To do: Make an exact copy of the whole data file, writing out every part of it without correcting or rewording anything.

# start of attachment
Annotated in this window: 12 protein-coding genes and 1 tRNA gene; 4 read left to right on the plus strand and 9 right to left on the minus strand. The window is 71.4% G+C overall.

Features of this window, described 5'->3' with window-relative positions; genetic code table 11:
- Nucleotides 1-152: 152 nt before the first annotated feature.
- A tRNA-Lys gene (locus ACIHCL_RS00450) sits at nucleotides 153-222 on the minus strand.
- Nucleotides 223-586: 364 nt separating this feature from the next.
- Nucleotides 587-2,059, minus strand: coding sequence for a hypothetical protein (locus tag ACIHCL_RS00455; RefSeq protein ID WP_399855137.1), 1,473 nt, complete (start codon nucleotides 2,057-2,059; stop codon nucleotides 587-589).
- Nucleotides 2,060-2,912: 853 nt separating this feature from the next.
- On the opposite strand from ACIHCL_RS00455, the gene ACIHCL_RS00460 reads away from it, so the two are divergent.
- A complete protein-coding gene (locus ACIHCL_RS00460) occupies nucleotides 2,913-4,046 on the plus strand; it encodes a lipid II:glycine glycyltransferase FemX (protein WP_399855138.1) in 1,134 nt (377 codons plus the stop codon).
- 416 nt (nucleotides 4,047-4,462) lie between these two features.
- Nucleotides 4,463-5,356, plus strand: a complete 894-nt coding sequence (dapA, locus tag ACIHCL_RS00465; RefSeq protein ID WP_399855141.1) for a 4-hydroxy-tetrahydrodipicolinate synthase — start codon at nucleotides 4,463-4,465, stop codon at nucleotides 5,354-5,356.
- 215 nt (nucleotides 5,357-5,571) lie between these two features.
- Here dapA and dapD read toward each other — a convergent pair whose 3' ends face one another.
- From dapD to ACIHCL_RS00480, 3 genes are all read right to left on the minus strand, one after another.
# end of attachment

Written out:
Annotated in this window: 12 protein-coding genes and 1 tRNA gene; 4 read left to right on the plus strand and 9 right to left on the minus strand. The window is 71.4% G+C overall.

Features of this window, described 5'->3' with window-relative positions; genetic code table 11:
- Nucleotides 1-152: 152 nt before the first annotated feature.
- A tRNA-Lys gene (locus ACIHCL_RS00450) sits at nucleotides 153-222 on the minus strand.
- Nucleotides 223-586: 364 nt separating this feature from the next.
- Nucleotides 587-2,059, minus strand: coding sequence for a hypothetical protein (locus tag ACIHCL_RS00455; RefSeq protein ID WP_399855137.1), 1,473 nt, complete (start codon nucleotides 2,057-2,059; stop codon nucleotides 587-589).
- Nucleotides 2,060-2,912: 853 nt separating this feature from the next.
- On the opposite strand from ACIHCL_RS00455, the gene ACIHCL_RS00460 reads away from it, so the two are divergent.
- A complete protein-coding gene (locus ACIHCL_RS00460) occupies nucleotides 2,913-4,046 on the plus strand; it encodes a lipid II:glycine glycyltransferase FemX (protein WP_399855138.1) in 1,134 nt (377 codons plus the stop codon).
- 416 nt (nucleotides 4,047-4,462) lie between these two features.
- Nucleotides 4,463-5,356, plus strand: a complete 894-nt coding sequence (dapA, locus tag ACIHCL_RS00465; RefSeq protein ID WP_399855141.1) for a 4-hydroxy-tetrahydrodipicolinate synthase — start codon at nucleotides 4,463-4,465, stop codon at nucleotides 5,354-5,356.
- 215 nt (nucleotides 5,357-5,571) lie between these two features.
- Here dapA and dapD read toward each other — a convergent pair whose 3' ends face one another.
- From dapD to ACIHCL_RS00480, 3 genes are all read right to left on the minus strand, one after another.